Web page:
5 Must-Haves for Every SEO Strategy

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Businesses today mostly rely on SEO strategies that worked for other businesses rather than developing one on their own. Many others rely on SEO services companies to do that job for them. Though this is not all that bad, the approach isn’t right.

Every marketing aspect of a business including search engine marketing should be aligned to the business goal. This means SEO strategies should be different as they are key to effective search engine marketing. This is why businesses should develop their own strategies.

But make sure your SEO strategy takes the following into account.
 

A mind map for the whole project

 
Essentially a diagram that can help you develop a strategy from scratch, a mind map branches out to general and specific categories from the center. Ideas can be added to each category. The mind map doesn’t serve as a visualization of your final strategy, but is more like a catalyst to your thoughts, aiding you to develop a strategy. In short, it gives you a picture so you can come up with better ideas for your final strategy.
 

A document representing the strategy you came up with

 
With a mind map, you will have ideas for a strategy that can work for your business. This strategy should be represented in detail in a document i.e. this document should state:

  • Goals
  • Tasks attached to the goals
  • Task priorities
  • Subtasks
  • Expected results

You can add more details to the document. The objective is to use the document to help your team or your client (if you are an SEO consultant yourself) to understand the strategy easily. So the format should be simple. Whoever goes through the document should be able to make changes if necessary without hassle, and should also understand the order the tasks would be executed, to whom each task is assigned to, and the present status of the tasks.
 

Knowledge on the company

 
To develop an effective SEO strategy, you should have an understanding of the business or the company that’s going to use the strategy. This will help you identify the strengths and vulnerabilities of the company, so you can tweak the strategy to fit that profile. It can also give you an idea on the tactics that will be more effective than the rest, and the challenges that are in the way.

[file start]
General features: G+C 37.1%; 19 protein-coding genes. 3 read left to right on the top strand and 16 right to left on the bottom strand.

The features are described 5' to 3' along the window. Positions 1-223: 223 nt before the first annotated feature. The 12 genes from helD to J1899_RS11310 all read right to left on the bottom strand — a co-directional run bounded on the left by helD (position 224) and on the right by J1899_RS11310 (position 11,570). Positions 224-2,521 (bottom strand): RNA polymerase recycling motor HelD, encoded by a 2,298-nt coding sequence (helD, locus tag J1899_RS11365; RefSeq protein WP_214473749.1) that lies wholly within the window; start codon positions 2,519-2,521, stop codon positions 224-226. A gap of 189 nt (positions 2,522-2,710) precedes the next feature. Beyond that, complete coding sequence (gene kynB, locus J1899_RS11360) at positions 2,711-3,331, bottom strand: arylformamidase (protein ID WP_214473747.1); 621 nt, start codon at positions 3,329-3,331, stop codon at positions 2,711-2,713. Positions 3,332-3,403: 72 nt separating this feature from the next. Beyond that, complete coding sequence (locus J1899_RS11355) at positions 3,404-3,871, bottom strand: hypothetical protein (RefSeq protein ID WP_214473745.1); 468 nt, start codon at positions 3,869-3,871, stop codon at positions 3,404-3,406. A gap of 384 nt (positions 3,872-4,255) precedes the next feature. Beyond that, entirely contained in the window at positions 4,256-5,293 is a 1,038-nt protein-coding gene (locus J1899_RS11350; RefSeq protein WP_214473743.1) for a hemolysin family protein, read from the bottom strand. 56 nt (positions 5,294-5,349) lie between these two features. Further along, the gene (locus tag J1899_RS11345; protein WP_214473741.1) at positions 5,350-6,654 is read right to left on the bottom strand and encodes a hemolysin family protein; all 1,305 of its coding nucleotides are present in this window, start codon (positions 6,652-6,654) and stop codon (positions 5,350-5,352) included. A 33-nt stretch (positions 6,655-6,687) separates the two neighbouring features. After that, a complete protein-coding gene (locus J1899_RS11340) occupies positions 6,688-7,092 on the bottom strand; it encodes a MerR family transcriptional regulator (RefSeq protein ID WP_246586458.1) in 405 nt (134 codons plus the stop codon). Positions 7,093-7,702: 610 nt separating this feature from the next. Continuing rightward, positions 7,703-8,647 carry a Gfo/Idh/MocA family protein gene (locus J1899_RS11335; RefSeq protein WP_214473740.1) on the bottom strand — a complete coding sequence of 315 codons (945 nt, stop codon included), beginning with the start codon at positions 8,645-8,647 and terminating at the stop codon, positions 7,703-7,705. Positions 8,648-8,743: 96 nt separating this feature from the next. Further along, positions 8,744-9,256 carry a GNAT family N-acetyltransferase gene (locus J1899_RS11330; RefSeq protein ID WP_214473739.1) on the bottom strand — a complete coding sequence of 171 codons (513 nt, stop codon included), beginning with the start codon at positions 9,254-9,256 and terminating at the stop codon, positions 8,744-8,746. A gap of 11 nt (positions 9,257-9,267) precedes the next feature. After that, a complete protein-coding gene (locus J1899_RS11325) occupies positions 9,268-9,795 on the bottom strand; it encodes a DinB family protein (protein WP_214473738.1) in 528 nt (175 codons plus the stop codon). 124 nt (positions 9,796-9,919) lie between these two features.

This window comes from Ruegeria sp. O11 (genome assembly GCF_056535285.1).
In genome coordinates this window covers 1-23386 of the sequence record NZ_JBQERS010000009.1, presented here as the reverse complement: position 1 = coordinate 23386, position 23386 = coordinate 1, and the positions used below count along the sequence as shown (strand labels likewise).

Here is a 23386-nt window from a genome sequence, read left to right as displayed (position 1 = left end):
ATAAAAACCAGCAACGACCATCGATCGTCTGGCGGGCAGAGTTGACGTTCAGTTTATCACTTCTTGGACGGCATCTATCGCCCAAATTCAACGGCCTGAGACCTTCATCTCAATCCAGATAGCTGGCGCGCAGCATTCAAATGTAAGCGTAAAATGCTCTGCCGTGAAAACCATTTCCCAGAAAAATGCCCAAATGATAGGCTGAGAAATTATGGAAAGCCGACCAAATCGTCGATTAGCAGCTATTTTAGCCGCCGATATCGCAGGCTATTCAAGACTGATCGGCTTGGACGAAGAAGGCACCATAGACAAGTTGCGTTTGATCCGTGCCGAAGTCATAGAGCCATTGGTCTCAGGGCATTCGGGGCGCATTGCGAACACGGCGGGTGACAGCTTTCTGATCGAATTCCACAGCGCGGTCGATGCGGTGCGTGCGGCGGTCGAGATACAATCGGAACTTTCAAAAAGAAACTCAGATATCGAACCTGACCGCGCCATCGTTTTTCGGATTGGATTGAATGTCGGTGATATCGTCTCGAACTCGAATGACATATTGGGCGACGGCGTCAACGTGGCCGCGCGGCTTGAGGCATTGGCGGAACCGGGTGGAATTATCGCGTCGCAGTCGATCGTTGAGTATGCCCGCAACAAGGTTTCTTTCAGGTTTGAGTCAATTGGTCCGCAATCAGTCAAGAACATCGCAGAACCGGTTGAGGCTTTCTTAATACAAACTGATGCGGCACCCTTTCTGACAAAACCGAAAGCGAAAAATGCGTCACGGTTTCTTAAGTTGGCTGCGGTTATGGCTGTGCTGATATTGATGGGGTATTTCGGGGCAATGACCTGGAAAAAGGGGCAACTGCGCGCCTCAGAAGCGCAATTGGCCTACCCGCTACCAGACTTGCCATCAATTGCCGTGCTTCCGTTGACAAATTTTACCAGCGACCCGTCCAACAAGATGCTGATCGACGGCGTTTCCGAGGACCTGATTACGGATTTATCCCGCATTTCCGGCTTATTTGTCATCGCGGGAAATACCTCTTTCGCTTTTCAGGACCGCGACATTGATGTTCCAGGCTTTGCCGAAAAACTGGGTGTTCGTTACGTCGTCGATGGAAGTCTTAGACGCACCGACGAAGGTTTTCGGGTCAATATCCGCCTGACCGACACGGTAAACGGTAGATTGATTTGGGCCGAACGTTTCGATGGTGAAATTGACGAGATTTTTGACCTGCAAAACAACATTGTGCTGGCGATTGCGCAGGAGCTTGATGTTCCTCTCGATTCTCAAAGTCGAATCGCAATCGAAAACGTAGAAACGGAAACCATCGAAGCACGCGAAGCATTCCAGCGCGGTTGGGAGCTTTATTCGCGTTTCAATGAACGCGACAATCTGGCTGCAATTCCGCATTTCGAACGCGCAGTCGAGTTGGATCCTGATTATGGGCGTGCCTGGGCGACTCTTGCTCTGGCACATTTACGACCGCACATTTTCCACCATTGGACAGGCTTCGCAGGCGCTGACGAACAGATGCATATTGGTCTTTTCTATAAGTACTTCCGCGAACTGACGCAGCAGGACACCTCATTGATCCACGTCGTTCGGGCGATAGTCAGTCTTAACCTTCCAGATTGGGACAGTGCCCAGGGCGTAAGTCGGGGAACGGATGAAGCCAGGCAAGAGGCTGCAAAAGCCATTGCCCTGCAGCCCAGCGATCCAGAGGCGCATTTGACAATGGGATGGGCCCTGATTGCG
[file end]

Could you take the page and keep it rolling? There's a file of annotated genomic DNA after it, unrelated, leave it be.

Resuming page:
Some factors you can study include:

  • The business’ selling proposition
  • The company’s vision
  • Things associated with the company that might impact your SEO strategy negatively

 

Knowledge on the audience

 
Generally when an SEO strategy is being developed, there will be thorough research on keywords that would be effective. The audience and their behavior are just as if not more important than keywords. But learning more on the audience requires you to invest more time.

Here are a few things you can include in your study.

  • How the audience responds to marketing, upselling etc.
  • How much they know about the products or services your business or your client’s business is offering.
  • Are the audience other businesses (B2B) or consumers (B2C)?
  • How your services can benefit them or solve the problems they have?

 

Goals with an expected impact on the company

 
A better approach is to develop an SEO strategy that can have a specific impact on the company and how it functions rather than having it achieve a financial goal. Metrics should be chosen accordingly, and they can be anything from links to organic search traffic.

Though many may disagree, it’s not a bad idea to focus on task-oriented goals with time limits rather than focusing on KPI goals. SEO technically doesn’t directly impact KPIs. And that’s KPI should be a second priority.

Setting task-oriented goals, putting an effort to live up to those goals, measuring and analyzing the impact, and then tweaking the strategy accordingly is a better approach in the long run. An SEO strategy that can somehow manipulate KPIs to provide favorable outcomes may not work for long. And it puts more pressure on the SEO team as well. After all, search engine optimization is a slow process that doesn’t provide immediate results. So thinking long-term is never bad.

Written by Shibu Kumar

Shibu's expertise in Digital Technologies and his business forward approach has helped Verbat's customers derive significant results on Digital channels over the years. He is currently responsible for Global Marketing, Sales Support and Alliances. Shibu’s strong technology background coupled with his passion for B2B marketing places him in a great position to execute strategies in building brand awareness and market share for Verbat.

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